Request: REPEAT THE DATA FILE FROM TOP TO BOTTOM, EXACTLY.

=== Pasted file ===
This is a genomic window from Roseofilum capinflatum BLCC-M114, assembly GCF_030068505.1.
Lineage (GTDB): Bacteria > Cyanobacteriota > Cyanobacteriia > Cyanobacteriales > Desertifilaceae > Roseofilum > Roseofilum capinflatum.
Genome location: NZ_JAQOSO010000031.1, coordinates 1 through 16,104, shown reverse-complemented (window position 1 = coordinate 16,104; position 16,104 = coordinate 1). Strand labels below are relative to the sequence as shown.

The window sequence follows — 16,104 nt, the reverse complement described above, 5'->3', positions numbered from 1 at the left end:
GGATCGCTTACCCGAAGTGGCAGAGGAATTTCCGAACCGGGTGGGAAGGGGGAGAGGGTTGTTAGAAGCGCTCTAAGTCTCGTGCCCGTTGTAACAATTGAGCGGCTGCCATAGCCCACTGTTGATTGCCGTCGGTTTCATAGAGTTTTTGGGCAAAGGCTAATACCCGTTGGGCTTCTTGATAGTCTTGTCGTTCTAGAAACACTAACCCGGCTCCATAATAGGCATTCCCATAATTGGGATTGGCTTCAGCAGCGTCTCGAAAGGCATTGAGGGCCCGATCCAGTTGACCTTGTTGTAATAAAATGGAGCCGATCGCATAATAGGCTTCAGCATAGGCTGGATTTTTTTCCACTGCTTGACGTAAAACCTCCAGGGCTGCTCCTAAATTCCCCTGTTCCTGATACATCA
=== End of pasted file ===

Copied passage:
This is a genomic window from Roseofilum capinflatum BLCC-M114, assembly GCF_030068505.1.
Lineage (GTDB): Bacteria > Cyanobacteriota > Cyanobacteriia > Cyanobacteriales > Desertifilaceae > Roseofilum > Roseofilum capinflatum.
Genome location: NZ_JAQOSO010000031.1, coordinates 1 through 16,104, shown reverse-complemented (window position 1 = coordinate 16,104; position 16,104 = coordinate 1). Strand labels below are relative to the sequence as shown.

The window sequence follows — 16,104 nt, the reverse complement described above, 5'->3', positions numbered from 1 at the left end:
GGATCGCTTACCCGAAGTGGCAGAGGAATTTCCGAACCGGGTGGGAAGGGGGAGAGGGTTGTTAGAAGCGCTCTAAGTCTCGTGCCCGTTGTAACAATTGAGCGGCTGCCATAGCCCACTGTTGATTGCCGTCGGTTTCATAGAGTTTTTGGGCAAAGGCTAATACCCGTTGGGCTTCTTGATAGTCTTGTCGTTCTAGAAACACTAACCCGGCTCCATAATAGGCATTCCCATAATTGGGATTGGCTTCAGCAGCGTCTCGAAAGGCATTGAGGGCCCGATCCAGTTGACCTTGTTGTAATAAAATGGAGCCGATCGCATAATAGGCTTCAGCATAGGCTGGATTTTTTTCCACTGCTTGACGTAAAACCTCCAGGGCTGCTCCTAAATTCCCCTGTTCCTGATACATCA